It may be organic, but chances are your kids still don't need a sports drink.

By Sally Kuzemchak
September 07, 2016
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Boy in Helmet Drinking from a Bottle
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I guess it was inevitable. There's organic cream soda, organic cheese puffs, and organic gummy bears. And now there's organic Gatorade.

The new line, called G Organic, contains seven ingredients: water, organic cane sugar, citric acid, organic natural flavor, sea salt, sodium citrate, and potassium chloride. The ingredient list is shorter than regular Gatorade (and bye-bye synthetic food dyes), but the amount of carbohydrates and electrolytes it contains are the same.

Frankly, G Organic worries me. Not because I think it's necessarily a bad idea. I'm sure some athletes who use sports drinks appreciate having the option of organic Gatorade.

It worries me because some parents may now think Gatorade is a healthy option for their children, or they may feel better about giving their kids a sports drink because it's organic. But the truth is, most kids simply don't need sports drinks, organic or not.

Sports drinks were originally developed for serious athletes to provide a quick source of carbohydrates and electrolytes during prolonged activity. They were not developed for 7-year-old soccer players trotting around the field for 45 minutes or kids running around in the backyard on a hot day. According to the American Academy of Pediatrics, water is the best way for most kids to hydrate before, during, and after physical activity.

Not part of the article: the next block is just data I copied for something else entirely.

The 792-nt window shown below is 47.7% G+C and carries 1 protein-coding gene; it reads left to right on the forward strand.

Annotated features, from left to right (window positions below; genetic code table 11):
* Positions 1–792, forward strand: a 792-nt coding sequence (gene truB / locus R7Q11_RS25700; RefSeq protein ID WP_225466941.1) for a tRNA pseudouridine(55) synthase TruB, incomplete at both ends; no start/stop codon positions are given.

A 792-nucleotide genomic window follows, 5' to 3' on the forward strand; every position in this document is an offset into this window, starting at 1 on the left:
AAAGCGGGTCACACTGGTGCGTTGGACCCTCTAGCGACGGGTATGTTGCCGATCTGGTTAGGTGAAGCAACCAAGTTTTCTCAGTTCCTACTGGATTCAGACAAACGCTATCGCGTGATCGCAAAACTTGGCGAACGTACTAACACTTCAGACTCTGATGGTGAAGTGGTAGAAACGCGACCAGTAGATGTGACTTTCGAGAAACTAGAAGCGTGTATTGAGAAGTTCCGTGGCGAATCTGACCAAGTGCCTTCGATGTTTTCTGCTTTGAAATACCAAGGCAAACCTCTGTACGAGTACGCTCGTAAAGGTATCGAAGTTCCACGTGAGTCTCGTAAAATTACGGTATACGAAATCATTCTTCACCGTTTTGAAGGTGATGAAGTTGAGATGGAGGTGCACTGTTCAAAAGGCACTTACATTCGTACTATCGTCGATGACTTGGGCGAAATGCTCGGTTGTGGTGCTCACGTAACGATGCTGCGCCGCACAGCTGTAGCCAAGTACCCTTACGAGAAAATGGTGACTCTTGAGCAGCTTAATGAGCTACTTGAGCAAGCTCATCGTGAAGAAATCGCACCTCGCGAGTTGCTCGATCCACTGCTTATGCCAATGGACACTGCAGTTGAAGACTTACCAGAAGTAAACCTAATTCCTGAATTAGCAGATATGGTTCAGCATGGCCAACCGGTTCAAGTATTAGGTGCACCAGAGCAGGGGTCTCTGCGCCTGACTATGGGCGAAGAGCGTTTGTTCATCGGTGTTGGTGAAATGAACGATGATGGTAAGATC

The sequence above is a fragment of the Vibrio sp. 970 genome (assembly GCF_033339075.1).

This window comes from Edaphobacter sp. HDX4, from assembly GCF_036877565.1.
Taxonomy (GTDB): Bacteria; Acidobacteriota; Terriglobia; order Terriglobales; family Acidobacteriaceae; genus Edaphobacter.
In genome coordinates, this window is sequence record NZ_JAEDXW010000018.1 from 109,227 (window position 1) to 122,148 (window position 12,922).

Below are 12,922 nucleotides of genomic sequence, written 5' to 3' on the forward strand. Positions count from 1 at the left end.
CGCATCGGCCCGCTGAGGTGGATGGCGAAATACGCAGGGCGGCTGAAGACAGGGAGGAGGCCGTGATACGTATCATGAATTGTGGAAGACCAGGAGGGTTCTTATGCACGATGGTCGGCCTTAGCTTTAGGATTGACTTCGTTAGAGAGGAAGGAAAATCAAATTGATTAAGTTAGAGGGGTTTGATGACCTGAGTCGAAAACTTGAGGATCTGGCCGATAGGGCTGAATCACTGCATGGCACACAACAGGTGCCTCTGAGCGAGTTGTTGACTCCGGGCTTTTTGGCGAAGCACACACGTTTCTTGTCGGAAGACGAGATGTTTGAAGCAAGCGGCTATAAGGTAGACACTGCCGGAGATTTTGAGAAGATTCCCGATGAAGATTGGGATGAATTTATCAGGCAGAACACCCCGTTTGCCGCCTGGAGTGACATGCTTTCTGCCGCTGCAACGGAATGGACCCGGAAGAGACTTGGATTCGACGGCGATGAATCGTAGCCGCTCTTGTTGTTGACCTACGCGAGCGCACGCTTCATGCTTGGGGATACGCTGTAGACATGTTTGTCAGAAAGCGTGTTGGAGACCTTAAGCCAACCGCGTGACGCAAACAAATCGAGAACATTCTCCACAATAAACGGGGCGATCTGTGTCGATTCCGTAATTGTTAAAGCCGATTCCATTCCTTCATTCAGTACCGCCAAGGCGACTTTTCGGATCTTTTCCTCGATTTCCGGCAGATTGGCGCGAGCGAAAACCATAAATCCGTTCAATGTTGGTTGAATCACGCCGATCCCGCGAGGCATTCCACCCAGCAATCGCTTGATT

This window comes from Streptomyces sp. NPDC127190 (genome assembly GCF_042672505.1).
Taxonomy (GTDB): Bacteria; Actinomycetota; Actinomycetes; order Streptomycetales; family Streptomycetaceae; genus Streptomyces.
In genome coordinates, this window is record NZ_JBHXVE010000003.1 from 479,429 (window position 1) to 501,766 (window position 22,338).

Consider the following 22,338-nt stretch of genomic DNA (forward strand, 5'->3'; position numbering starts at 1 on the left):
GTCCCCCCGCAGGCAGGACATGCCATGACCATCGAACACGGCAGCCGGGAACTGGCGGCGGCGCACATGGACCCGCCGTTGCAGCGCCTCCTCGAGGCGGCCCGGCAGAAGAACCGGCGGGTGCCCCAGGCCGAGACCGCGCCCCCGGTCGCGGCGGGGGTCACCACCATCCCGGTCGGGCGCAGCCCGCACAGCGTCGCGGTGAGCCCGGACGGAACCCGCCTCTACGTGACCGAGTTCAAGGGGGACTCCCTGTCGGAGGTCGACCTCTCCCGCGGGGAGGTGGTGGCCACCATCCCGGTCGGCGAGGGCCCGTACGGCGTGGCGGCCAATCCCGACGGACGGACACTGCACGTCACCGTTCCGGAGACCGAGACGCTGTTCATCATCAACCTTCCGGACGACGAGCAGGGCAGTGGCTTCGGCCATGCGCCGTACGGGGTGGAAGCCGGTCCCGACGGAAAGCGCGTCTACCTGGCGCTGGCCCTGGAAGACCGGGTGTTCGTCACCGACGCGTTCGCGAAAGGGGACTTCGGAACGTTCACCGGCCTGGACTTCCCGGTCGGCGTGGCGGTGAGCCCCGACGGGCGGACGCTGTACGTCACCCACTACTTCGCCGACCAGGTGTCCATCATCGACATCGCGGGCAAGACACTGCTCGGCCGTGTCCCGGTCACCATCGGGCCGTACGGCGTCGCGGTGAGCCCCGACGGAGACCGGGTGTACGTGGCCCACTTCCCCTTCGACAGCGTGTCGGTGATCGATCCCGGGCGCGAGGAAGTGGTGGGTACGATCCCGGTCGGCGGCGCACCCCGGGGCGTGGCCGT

Yes, young athletes who are playing sports intensely for more than an hour (such as an hours-long tournament) may benefit from a sports drink if they need fast fuel. Otherwise, kids can easily (and more healthfully) replenish carbs and electrolytes with the next snack or meal. Electrolytes are not some magical substance found only in sports drinks. The potassium and sodium in sports drinks are in food too, like a simple PB&J and banana.

Sugary drinks are a huge problem right now and the No. 1 source of added sugar for adults and kids. Sports drinks are not a healthier alternative to sugary drinks like soda, though marketing has convinced a lot of people that they are. In one study, more than a quarter of parents rated sports drinks as "healthy"—and 40 percent considered Gatorade specifically to be healthy.

But here's the reality: G Organic contains the same amount of added sugar as regular Gatorade. That's seven teaspoons in a 16.9-ounce bottle—more than the maximum amount recommended by the American Heart Association for kids for the entire day! That much added sugar in one drink simply isn't healthy, especially in a drink that's not necessary for most kids. No organic seal can change that.

What's your opinion on sports drinks for kids?

Sally Kuzemchak, MS, RD, is a registered dietitian, educator, and mom of two who blogs at Real Mom Nutrition. You can follow her on Facebook, Twitter, Pinterest, and Instagram. She collaborated with Cooking Light on Dinnertime Survival Guide, a cookbook for busy families. In her spare time, she loads and unloads the dishwasher. Then loads it again.